determining, by an engine node in the engine tier of the primary site, that no more transactions are likely to immediately follow that would alter the state data associated with said transaction;
generating, by said engine node, a hint indicating that a transaction boundary has been reached; and
transmitting said hint by said engine node to at least one state replica node in the state tier of the primary site.
11. The computer readable storage medium of claim 10, wherein determining, by said engine tier of the primary site, that a transaction boundary of said transaction has been reached further includes:
receiving said hint by the state replica node in the state tier of the primary site; and
determining whether to acquiesce to said hint and replicate the state data associated with said transaction by the state replica node.
12. The computer readable storage medium of claim 9, further encoded with instructions for:
detecting a failure of said primary site of network server nodes; and
routing calls from the primary site to the secondary site such that the secondary site is configured to retrieve and activate call state data that has been replicated from the primary site wherein the activated call state data maintains a marker to denote that the activated call state data has been replicated from the primary site.
13. The computer readable storage medium of claim 12, further encoded with instructions for:
detecting recovery and start up of said primary site after said failure; and
re-routing said calls that were routed to the secondary site, back to the primary site upon detection of said recovery by using said marker.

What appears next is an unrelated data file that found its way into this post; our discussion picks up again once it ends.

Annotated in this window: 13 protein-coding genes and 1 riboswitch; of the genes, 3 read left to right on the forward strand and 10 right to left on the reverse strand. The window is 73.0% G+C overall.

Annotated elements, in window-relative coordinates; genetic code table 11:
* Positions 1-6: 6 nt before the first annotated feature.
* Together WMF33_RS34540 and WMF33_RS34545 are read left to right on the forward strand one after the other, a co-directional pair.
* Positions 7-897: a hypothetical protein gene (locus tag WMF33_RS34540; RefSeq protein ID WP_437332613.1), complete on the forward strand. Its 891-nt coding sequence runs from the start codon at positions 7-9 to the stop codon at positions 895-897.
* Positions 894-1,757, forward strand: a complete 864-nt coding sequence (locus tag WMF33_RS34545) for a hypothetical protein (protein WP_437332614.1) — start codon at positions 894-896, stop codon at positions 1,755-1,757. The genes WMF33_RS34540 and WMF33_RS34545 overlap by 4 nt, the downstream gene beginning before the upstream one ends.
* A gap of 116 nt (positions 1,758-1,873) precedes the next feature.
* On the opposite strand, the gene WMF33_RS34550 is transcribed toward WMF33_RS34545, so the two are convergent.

14. The computer readable storage medium of claim 9, wherein the network server nodes of the primary site continuously process calls routed to the primary site in accordance with a global routing policy.
15. The computer readable storage medium of claim 14, further encoded with instructions for:
detecting a catastrophic failure of the entire primary site and modifying the global routing policy to reroute said calls to the secondary site, wherein the network server nodes of the secondary site employ the replicated state data to process the re-routed calls.
16. The computer readable storage medium of claim 9, wherein the primary site and the secondary site are separate server domains located geographically remotely from each other such that a catastrophic failure of the entire primary site will not affect an ability of the secondary site to process said transactions, and wherein each server domain comprises a cluster of interconnected server devices that process said transactions.
Description
CLAIM OF PRIORITY

The present application claims the benefit of U.S. Provisional Patent Application No. 60/869,871 entitled SYSTEM AND METHOD FOR PROTECTING AGAINST FAILURE THROUGH GEO-REDUNDANCY IN A SIP SERVER, by Ioannis Cosmadopoulos et al., filed on Dec. 13, 2006, which is incorporated herein by reference in its entirety.

CROSS REFERENCE TO RELATED APPLICATIONS

The following commonly owned, co-pending United States patents and patent applications, including the present application, are related to each other. Each of the other patents/applications are incorporated by reference herein in their entirety:

U.S. Provisional Patent Application No. 60/869,873, entitled SYSTEM AND METHOD FOR EFFICIENT STORAGE OF LONG-LIVED SESSION STATE IN A SIP SERVER, by Ioannis Cosmadopoulos, et al., filed on Dec. 13, 2006;

U.S. patent application Ser. No. 11/956,110, entitled SYSTEM AND METHOD FOR EFFICIENT STORAGE OF LONG-LIVED SESSION STATE IN A SIP SERVER, by Ioannis Cosmadopoulos, et al., filed on Dec. 13, 2007;

U.S. patent application Ser. No. 11/545,648, entitled SIP SERVER ARCHITECTURE FAULT TOLERANCE AND FAILOVER, by Anno R. Langen, et al., filed on Oct. 10, 2006.

COPYRIGHT NOTICE

A portion of the disclosure of this patent document contains material which is subject to copyright protection. The copyright owner has no objection to the facsimile reproduction by anyone of the patent document or the patent disclosure, as it appears in the Patent and Trademark Office patent file or records, but otherwise reserves all copyright rights whatsoever.